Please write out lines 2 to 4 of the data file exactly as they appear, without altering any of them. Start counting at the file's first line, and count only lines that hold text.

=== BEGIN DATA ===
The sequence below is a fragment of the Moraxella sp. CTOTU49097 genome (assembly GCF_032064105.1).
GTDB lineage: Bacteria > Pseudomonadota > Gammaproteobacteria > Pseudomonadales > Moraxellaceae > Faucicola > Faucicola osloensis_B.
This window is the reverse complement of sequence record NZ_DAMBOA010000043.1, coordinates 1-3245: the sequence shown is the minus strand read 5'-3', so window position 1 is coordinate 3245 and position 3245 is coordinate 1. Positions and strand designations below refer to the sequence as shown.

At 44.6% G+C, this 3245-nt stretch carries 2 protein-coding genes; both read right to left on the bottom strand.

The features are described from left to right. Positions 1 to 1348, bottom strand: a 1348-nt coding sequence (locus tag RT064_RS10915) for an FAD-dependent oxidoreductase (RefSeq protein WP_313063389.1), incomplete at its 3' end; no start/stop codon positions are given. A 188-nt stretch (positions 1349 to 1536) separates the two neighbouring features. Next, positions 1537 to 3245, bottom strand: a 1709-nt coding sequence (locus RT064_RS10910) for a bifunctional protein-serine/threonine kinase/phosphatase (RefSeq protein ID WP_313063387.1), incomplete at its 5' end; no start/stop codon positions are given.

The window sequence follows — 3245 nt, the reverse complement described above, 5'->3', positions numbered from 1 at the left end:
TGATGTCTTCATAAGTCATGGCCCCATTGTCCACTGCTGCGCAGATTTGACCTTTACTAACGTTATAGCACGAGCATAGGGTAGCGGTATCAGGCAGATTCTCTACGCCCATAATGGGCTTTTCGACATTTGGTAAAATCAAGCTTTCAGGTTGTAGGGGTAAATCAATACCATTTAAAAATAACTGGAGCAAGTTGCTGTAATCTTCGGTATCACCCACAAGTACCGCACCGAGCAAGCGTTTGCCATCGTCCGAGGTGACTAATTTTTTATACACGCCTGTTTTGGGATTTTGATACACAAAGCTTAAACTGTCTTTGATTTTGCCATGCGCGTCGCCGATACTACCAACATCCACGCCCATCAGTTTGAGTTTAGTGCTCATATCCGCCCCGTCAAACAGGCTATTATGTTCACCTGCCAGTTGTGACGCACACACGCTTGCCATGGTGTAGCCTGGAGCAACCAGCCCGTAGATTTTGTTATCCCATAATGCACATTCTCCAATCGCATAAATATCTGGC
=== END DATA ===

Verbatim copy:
GTDB lineage: Bacteria > Pseudomonadota > Gammaproteobacteria > Pseudomonadales > Moraxellaceae > Faucicola > Faucicola osloensis_B.
This window is the reverse complement of sequence record NZ_DAMBOA010000043.1, coordinates 1-3245: the sequence shown is the minus strand read 5'-3', so window position 1 is coordinate 3245 and position 3245 is coordinate 1. Positions and strand designations below refer to the sequence as shown.

At 44.6% G+C, this 3245-nt stretch carries 2 protein-coding genes; both read right to left on the bottom strand.